But most residents of northwestern Pakistan's remote Maidan village won't be leaving for warmer lowland camps, because they have no land deeds and fear moving could cost them their homes.
Their forefathers had simply settled the area and claimed it, said village elder Saleem Khan.
"This is an undocumented area, and we have no titles to our land," he said.
Scores of families left the village of 5,000 people after the Oct. 8 quake damaged about half its homes and killed five villagers. Other families have taken over some abandoned wood-and-mud houses, or raided them for supplies.
The quake killed about 87,000 people and left 3.5 million homeless in northwestern Pakistan and its portion of Kashmir, a territory also claimed by neighboring India.
Like Maidan, many affected areas are unreachable by road, even during summer.
Residents say the village, about 6,890 feet high, began getting aid two months after the quake.
They say they depend on U.N. helicopter food deliveries, and have just a little yogurt and maize left. They have also started slaughtering livestock, a prized asset, to survive.
Weather affects chopper deliveries, which were suspended when three days of heavy snowstorms struck around Jan. 1. But even a possible a supply halt won't budge Maidan's remaining residents.
Majid Khan, 22, who has worked as a driver in major city of Karachi, said he had only about 3,000 rupees (US$50) in savings, but would not leave his family home for fear it will be taken over.
"I'm not going anywhere until all my money and food run out," he said.
Villagers also lack warm clothes and sturdy footwear. As soon as the sun comes out, children, constantly coughing and sneezing as they wade through 3-foot-deep snow, try vainly to dry their shoes and socks.
"We still see many children who are not even adequately dressed, with sometimes only sandals to wear on their feet," said Pete Sykes, Pakistan emergency program manager for relief agency Save The Children.
Saleem Khan, the village elder, said about 30 children have died from the weather since Oct. 8. His statement could not immediately be verified.
The village has no doctor, and Khan said the closest person to a medic who'd visited in the past three months was a World Food Program nutritionist. It is an eight-hour walk to the nearest road, and two-day hike to the nearest medical facility.
But Maidan's people will stay, said Saleem Khan, 33.
"We have had no medicines from the start," he said. "If we have any (medical) emergencies, we have a problem ... but we will never leave."
Land-grab fears have surfaced elsewhere in the quake zone, relief workers say.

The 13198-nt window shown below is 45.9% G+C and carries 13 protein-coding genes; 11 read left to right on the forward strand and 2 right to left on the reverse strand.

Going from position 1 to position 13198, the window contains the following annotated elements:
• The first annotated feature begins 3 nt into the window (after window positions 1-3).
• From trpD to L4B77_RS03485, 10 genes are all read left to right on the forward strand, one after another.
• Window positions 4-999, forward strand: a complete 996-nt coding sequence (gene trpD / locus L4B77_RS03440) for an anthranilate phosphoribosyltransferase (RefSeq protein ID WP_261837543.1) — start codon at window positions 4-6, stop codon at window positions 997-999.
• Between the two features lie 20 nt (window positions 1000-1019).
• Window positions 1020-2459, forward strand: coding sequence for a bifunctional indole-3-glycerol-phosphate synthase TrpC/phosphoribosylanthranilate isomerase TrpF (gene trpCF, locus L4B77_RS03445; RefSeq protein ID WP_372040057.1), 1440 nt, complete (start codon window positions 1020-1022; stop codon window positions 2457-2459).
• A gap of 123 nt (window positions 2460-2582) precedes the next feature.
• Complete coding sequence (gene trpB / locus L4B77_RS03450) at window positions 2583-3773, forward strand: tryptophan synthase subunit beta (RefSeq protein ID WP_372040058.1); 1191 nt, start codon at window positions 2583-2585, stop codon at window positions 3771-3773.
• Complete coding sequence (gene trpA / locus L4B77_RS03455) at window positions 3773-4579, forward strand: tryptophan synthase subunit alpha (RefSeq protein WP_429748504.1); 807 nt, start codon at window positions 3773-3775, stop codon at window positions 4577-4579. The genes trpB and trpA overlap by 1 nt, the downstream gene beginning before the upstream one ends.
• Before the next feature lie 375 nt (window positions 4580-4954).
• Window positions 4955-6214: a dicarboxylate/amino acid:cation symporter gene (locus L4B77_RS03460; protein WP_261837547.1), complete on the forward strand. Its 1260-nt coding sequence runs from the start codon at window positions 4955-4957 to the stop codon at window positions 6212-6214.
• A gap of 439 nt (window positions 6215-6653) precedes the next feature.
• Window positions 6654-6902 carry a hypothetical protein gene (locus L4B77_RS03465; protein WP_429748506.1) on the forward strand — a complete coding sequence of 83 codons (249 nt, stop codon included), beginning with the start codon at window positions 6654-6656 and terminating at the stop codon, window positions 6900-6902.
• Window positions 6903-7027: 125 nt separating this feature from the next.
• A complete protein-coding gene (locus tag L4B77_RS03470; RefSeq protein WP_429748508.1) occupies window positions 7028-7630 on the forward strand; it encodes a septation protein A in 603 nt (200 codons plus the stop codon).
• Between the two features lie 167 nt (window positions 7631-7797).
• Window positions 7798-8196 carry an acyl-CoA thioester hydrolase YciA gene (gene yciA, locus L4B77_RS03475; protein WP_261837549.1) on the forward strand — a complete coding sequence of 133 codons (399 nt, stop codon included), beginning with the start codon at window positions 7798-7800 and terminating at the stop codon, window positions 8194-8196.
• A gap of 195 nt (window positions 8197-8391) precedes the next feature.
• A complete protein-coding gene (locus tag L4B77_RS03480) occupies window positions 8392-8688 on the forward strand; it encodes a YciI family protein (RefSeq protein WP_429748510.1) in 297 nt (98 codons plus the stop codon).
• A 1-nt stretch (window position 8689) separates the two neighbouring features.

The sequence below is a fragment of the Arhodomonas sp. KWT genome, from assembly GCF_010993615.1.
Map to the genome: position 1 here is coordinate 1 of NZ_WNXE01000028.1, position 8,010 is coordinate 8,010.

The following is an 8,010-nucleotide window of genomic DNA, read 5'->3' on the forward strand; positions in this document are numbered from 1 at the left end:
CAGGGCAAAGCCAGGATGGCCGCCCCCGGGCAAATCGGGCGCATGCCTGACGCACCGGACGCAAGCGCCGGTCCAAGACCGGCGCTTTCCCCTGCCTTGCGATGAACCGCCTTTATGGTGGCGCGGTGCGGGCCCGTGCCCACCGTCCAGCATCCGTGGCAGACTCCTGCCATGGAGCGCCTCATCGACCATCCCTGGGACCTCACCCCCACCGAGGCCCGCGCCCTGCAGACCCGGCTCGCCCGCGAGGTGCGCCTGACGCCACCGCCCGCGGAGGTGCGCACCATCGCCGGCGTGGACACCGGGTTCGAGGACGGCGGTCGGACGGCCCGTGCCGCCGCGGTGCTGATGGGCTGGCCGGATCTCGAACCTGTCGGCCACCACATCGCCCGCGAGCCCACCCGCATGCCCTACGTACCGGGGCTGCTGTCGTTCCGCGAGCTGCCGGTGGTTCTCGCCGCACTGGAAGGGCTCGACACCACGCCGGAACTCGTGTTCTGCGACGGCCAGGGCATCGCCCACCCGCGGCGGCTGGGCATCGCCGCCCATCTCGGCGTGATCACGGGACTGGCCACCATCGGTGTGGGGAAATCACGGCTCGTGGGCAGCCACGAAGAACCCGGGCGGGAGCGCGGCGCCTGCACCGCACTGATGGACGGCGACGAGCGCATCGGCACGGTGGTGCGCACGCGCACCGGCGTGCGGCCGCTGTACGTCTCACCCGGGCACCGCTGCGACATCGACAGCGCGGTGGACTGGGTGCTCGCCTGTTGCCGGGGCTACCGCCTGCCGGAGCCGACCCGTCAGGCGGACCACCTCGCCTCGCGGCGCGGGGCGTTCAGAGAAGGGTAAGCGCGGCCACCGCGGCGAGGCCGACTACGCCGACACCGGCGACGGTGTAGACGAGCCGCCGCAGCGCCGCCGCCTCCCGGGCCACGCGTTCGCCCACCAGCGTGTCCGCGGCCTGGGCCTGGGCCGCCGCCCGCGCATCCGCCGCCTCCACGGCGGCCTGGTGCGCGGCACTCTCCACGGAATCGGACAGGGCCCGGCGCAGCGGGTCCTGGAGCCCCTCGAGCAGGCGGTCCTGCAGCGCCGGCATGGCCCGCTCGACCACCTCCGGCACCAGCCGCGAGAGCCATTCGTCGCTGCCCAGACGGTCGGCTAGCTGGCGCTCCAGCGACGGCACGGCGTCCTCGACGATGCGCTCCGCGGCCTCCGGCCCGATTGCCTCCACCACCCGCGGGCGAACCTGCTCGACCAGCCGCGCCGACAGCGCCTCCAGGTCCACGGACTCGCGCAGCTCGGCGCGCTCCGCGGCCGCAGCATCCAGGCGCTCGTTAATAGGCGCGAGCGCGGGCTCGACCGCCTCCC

"One widow left her house for a day, came back and found her brother-in-law had taken over her home after the earthquake, so she was left out in the open," said World Food Program operations manager Keith Ursel. "This is a major reason why people don't want to go."
Health workers expect fatalities from cold-related diseases like pneumonia, anecdotal reports suggest dozens of children already have died, but Pakistani officials say enough shelter and supplies are in place to prevent a "second wave" of deaths.
Senior U.N. aid officials are more circumspect, saying nobody can predict the weather's impact. But they are backing away from dire warnings in the immediate aftermath of the disaster when the world body's humanitarian chief Jan Egeland said tens of thousands more could die without more aid.
Jan Vandemoortele, the U.N. humanitarian coordinator for Pakistan, said there was now the capacity; dozens of helicopters, scores of clinics and thousands of tons of food stocks, to keep people alive through the crisis, so long as the weather periodically cleared to let aid delivery and medics reach the vulnerable.
"On that basis, we will be able to prevent a second wave (of deaths)," he said.
A mild December allowed more time than expected to rush in aid for more than 3 million left homeless by the magnitude 7.6 quake that reached across a 12,000-square-mile swath of mountains, stretching from northwestern Pakistan eastward into India's portion of disputed Kashmir, where 1,350 people also died in the quake.
The new year started badly. For three days, driving rains tore through the valleys and up to 4 feet of snow fell on mountain villages, where temperatures dipped to 5 degrees.
"This weather is the nightmare we were expecting," said Larry Hollingworth, the U.N. deputy humanitarian coordinator. "People are now at their most vulnerable."